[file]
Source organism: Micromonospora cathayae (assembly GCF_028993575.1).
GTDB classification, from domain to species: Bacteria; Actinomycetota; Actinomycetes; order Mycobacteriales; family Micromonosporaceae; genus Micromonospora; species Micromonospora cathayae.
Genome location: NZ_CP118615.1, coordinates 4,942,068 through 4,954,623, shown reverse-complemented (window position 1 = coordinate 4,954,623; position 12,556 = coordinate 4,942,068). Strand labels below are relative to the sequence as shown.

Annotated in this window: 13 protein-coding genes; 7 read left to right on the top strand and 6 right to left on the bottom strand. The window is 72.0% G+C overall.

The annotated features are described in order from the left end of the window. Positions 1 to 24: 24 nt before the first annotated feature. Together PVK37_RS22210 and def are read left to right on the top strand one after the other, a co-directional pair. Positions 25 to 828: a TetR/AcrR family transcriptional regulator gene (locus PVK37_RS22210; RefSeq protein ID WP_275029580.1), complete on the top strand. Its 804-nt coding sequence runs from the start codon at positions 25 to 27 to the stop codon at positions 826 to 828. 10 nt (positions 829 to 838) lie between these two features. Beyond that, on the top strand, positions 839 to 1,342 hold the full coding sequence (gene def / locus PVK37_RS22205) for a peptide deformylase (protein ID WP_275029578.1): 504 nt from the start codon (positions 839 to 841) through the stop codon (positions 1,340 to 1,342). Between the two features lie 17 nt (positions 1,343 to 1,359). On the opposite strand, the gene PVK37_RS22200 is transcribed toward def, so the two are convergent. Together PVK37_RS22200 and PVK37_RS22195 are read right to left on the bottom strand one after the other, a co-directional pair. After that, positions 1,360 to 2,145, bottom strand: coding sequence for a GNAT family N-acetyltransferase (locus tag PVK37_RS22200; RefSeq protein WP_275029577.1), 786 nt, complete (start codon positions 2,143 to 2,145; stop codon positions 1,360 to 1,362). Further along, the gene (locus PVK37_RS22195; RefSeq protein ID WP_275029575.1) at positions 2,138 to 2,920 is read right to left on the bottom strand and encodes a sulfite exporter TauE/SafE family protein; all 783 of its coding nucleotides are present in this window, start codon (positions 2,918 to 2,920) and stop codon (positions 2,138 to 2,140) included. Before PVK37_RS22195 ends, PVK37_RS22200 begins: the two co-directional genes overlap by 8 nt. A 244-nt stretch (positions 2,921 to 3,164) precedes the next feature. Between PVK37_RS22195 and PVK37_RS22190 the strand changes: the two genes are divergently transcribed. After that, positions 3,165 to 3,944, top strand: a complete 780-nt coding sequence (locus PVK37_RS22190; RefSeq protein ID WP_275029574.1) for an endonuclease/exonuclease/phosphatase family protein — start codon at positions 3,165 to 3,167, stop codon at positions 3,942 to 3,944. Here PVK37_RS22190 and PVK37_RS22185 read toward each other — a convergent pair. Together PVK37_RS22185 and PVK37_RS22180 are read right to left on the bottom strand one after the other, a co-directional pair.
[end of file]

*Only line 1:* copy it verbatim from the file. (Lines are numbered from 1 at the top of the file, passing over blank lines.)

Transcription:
Source organism: Micromonospora cathayae (assembly GCF_028993575.1).